Wall Street may have thought the third man to testify before the congressional Joint Economic Committee Tuesday morning would be on their side, but Kansas City Federal Reserve Bank President Thomas Hoenig bluntly rejected the argument that any troubled banks are "too big to fail."
"I believe that failure is an option," Hoenig said in his prepared remarks. "I think it is the best solution for getting our financial system and economy on the road to recovery."
Hoenig declined to specify which banks he was referring to. "I won't say who of the four are insolvent/should be taken in, but I will say if any of the four have insufficient capital to manage their circumstance," he said, "then the government should take a supervisory position."
With the Obama economic team preparing legislation that would expand the government's power over financial institutions in crisis, the Joint Economic Committee sought advice from top economists who have been critical of the moves made by both the Bush and Obama administrations since the banking sector cratered last fall. Nearly all of their recommendations were more ambitious and less generous toward Wall Street than any the Treasury Department has put forward so far, but the testimony of Hoenig, a key central banker, may have been the most shocking.
Hoenig, who is a nonvoting member of the Federal Open Market Committee, which sets interest rates, joined Joseph Stiglitz, a Nobel winner and preeminent progressive economist who was notably excluded from the broad Obama economic advisory panels during the transition period, and Simon Johnson, the former chief economist of the International Monetary Fund. Johnson's recent essay in The Atlantic Monthly compared the United States to a banana republic in terms of the government's domination by narrow financial interests at the expense of the broader population.
All three men proposed breakups of some financial institutions and conservatorship of others -- though none would name individual firms deserving of either action -- in tandem with varying degrees of new regulation and oversight authorities. All three also criticized the federal government's response to date as both inefficient and further corruptive of the financial markets.
"With the bailout of AIG, we have officially announced that any institution which is systemically significant will be bailed out," Stiglitz said. "The decisions of both the Obama and Bush Administrations to extend unnecessarily the corporate safety net have meant not only that incentives are more distorted but also that our national debt will be massively larger than it otherwise would have been. Going forward, I think it is imperative that Congress narrow the breadth of this new corporate welfare state. It is people that we should be protecting, not corporations."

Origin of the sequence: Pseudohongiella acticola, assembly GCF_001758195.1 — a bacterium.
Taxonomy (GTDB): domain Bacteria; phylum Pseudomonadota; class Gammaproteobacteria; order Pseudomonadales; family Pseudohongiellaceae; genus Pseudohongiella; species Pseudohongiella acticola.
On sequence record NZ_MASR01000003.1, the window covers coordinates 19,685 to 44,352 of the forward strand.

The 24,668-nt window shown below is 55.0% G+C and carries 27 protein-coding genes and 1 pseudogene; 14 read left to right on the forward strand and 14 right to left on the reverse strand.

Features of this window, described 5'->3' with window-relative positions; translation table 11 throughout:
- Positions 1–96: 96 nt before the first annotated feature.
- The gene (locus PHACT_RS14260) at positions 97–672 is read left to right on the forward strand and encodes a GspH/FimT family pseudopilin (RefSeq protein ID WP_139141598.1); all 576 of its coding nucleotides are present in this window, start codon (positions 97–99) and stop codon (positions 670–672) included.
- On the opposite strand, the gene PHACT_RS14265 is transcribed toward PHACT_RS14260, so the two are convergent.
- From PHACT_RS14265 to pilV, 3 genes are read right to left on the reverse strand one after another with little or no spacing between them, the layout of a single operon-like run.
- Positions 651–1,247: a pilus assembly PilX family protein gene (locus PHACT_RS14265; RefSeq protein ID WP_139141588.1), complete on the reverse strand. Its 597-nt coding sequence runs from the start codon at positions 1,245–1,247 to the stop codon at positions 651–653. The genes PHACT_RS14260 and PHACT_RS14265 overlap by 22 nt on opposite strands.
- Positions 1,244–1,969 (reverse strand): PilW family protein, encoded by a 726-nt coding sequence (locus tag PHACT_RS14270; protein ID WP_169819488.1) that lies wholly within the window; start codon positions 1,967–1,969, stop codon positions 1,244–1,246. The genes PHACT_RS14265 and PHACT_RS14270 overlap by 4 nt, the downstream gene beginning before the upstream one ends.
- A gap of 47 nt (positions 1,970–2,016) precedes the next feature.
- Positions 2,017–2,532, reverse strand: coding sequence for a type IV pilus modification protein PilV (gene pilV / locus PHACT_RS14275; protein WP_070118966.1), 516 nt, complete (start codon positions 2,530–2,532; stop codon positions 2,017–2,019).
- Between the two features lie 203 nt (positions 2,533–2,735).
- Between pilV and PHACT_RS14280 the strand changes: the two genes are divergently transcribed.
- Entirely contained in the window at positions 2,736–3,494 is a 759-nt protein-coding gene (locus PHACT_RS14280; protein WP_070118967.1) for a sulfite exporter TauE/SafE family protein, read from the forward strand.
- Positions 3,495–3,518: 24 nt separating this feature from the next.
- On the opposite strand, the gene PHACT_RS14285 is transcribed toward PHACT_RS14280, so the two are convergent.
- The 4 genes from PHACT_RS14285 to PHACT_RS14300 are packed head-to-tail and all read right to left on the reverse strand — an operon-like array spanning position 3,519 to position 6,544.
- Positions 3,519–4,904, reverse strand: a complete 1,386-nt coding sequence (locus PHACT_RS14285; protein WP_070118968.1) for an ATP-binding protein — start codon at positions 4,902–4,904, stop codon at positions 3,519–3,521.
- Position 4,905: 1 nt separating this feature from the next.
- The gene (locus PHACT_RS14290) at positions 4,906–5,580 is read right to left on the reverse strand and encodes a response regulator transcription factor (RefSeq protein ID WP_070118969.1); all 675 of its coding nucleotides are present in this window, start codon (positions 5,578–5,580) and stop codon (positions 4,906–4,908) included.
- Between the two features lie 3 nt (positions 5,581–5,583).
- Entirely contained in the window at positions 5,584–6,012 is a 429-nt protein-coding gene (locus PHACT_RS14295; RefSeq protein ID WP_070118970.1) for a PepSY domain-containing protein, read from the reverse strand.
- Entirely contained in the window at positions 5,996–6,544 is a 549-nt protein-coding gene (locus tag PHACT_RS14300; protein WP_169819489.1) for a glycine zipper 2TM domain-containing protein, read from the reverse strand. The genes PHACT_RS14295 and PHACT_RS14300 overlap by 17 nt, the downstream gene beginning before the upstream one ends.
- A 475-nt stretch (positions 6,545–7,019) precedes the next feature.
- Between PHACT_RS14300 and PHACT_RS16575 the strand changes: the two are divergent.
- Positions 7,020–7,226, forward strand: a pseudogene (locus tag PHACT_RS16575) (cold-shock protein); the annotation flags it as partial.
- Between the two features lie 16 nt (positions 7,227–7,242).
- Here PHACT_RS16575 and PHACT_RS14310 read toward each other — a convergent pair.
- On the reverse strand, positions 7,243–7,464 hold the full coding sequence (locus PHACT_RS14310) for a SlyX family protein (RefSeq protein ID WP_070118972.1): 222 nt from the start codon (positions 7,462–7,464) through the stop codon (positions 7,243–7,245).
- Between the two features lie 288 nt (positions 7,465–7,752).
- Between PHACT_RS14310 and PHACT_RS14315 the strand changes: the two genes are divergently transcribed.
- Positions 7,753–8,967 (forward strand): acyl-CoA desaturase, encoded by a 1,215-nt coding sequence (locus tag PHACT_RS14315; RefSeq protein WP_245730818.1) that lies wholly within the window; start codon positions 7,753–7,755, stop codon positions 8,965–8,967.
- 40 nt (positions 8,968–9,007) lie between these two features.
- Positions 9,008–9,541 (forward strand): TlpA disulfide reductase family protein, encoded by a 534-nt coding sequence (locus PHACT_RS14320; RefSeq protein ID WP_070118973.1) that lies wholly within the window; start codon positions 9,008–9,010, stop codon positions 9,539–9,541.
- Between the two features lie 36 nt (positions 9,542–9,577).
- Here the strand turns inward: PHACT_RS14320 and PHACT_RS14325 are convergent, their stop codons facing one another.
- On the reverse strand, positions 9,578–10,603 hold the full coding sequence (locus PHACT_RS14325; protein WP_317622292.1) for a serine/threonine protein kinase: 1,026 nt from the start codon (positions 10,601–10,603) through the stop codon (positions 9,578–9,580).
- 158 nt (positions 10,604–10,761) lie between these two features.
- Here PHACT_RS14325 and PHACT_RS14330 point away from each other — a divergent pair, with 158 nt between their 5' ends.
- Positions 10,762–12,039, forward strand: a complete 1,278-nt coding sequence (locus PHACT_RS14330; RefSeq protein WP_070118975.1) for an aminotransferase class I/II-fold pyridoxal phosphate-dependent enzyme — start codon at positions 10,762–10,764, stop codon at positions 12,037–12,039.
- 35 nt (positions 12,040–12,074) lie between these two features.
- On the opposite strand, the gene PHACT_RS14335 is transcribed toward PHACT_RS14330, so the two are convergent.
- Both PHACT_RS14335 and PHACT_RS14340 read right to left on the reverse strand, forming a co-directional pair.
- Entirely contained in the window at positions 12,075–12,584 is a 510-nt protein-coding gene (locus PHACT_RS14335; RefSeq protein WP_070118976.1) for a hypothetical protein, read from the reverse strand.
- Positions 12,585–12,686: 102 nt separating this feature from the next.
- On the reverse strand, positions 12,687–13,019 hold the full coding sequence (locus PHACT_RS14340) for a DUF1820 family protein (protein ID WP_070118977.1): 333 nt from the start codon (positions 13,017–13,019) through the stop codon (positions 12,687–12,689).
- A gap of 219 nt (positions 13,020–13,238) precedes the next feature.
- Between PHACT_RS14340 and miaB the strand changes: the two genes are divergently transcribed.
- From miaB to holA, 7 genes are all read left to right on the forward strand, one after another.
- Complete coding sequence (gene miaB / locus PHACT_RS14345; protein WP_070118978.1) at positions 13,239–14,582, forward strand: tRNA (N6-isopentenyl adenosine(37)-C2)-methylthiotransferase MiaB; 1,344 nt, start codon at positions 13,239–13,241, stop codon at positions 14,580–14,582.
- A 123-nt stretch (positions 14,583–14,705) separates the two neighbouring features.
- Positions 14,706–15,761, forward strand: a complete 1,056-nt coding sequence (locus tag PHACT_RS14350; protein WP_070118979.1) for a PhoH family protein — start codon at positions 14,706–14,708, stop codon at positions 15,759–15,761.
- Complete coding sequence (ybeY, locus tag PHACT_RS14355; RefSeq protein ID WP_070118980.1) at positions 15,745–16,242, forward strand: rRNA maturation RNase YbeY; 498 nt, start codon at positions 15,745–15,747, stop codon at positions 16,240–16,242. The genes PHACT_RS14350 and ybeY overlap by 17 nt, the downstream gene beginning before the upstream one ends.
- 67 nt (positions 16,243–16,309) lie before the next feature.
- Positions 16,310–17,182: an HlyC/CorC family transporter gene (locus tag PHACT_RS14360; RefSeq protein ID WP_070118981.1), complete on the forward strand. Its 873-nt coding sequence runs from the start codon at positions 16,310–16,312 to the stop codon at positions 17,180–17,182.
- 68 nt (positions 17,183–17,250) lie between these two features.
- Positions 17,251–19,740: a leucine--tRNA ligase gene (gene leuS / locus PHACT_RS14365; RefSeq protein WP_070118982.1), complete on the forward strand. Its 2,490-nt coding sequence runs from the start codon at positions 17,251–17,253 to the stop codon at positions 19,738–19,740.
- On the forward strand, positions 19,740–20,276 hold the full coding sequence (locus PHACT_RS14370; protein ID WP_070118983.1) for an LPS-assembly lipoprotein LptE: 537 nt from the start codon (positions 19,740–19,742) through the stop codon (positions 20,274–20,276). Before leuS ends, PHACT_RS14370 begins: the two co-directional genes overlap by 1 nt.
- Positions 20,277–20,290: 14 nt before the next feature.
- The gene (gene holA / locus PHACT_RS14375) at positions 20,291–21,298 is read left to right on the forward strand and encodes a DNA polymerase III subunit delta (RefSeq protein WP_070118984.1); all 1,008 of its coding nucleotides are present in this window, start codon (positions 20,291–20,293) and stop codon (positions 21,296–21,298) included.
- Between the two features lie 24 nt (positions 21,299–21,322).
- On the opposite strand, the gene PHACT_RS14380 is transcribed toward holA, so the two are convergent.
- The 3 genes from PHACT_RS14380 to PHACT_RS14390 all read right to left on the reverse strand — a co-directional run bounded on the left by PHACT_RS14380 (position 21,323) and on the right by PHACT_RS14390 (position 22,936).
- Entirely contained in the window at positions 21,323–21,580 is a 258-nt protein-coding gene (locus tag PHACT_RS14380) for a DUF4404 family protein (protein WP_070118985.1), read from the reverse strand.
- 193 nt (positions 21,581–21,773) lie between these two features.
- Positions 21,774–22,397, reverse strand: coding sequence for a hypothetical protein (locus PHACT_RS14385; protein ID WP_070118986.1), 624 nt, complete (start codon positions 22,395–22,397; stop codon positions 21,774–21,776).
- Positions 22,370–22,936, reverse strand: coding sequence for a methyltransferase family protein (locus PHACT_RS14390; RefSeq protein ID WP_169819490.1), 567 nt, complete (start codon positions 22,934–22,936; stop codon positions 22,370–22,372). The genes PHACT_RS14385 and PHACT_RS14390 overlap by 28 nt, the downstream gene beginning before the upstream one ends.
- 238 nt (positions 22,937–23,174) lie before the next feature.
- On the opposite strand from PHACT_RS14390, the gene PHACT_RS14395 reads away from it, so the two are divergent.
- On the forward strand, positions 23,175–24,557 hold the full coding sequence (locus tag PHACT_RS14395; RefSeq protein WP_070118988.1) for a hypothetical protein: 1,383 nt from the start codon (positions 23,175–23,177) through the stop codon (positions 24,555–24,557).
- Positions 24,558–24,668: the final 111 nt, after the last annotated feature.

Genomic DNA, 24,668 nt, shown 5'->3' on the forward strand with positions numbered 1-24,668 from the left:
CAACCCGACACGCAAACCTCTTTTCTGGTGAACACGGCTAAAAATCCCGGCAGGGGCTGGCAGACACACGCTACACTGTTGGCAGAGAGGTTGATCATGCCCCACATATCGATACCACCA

Drawing on the substance of his Atlantic essay, Johnson focused on the explicit links between government and the financial industry that he believes have limited the effectiveness of the federal response, calling for invocation of federal antitrust laws to break up banks as a complement to Stiglitz's public-utility model. In prefacing his prepared remarks, Johnson said new calculations indicate that current policy would ultimately increase government debt to 80 percent of GDP, double what the Congressional Budget Office has estimated.
The relatively few assembled members of the Joint Economic Committee seemed to have come into the hearing largely in agreement with the experts they had assembled, and used the question and answer period following the economists' prepared remarks mainly to recapitulate certain elements of their testimony.
In her opening remarks, Rep. Carolyn Maloney (D-N.Y.), the committee chair, cited the September collapse of Lehman Brothers as evidence that further bank failures would have brought the U.S. economy lower than its current ebb, but expressed the committee's skepticism that Troubled Asset Relief Program recipients can be trusted not to abuse government aid.
"Implicit guarantees give firms incentives to take bigger risks," Maloney said, foreshadowing later testimony by Hoenig, Stiglitz and Johnson. "Allowing firms to escape the consequences of bad business decisions could prompt even riskier behavior."
Maloney later asked the panel whether the protection of large banks over small ones constitutes a double standard, a contention that all three men affirmed. They also agreed, in response to prompting from ranking committee member Sen. Sam Brownback (R-Ks.), that large banks should be treated the same as smaller ones in order to speed economic recovery, and that this could be done without interruption in consumer bank account or credit card use.
The assembled economists also cited the "revolving door" between financial institutions and government jobs as both damaging to public confidence and to the breadth of solutions conceived of in Washington.
In response to Rep. Elijah Cummings (D-Md.), who complained about the continued dearth of loans from banks receiving TARP money, Stiglitz said, "You're absolutely right that what is good for Wall Street may not be good for the rest of the country."
Arriving near the end of the question-and-answer session, Sen. Amy Klobuchar (D-Minn.) prefaced her questions about future regulation with an apology. "Sorry I missed your testimony," she said. "I've been pretty busy lately. I've got this 'only senator from Minnesota' thing going."
Meanwhile, Stiglitz's discussion of new regulatory agencies leaned on common-sense judgments.
"You can't sell it in your markets if you can't explain it," he offered, not far off from the kind of policies comedian Lewis Black has described. "If you have a company and it can't explain in one sentence what it does, it's illegal," said Black.
More:Joint Economic Committee
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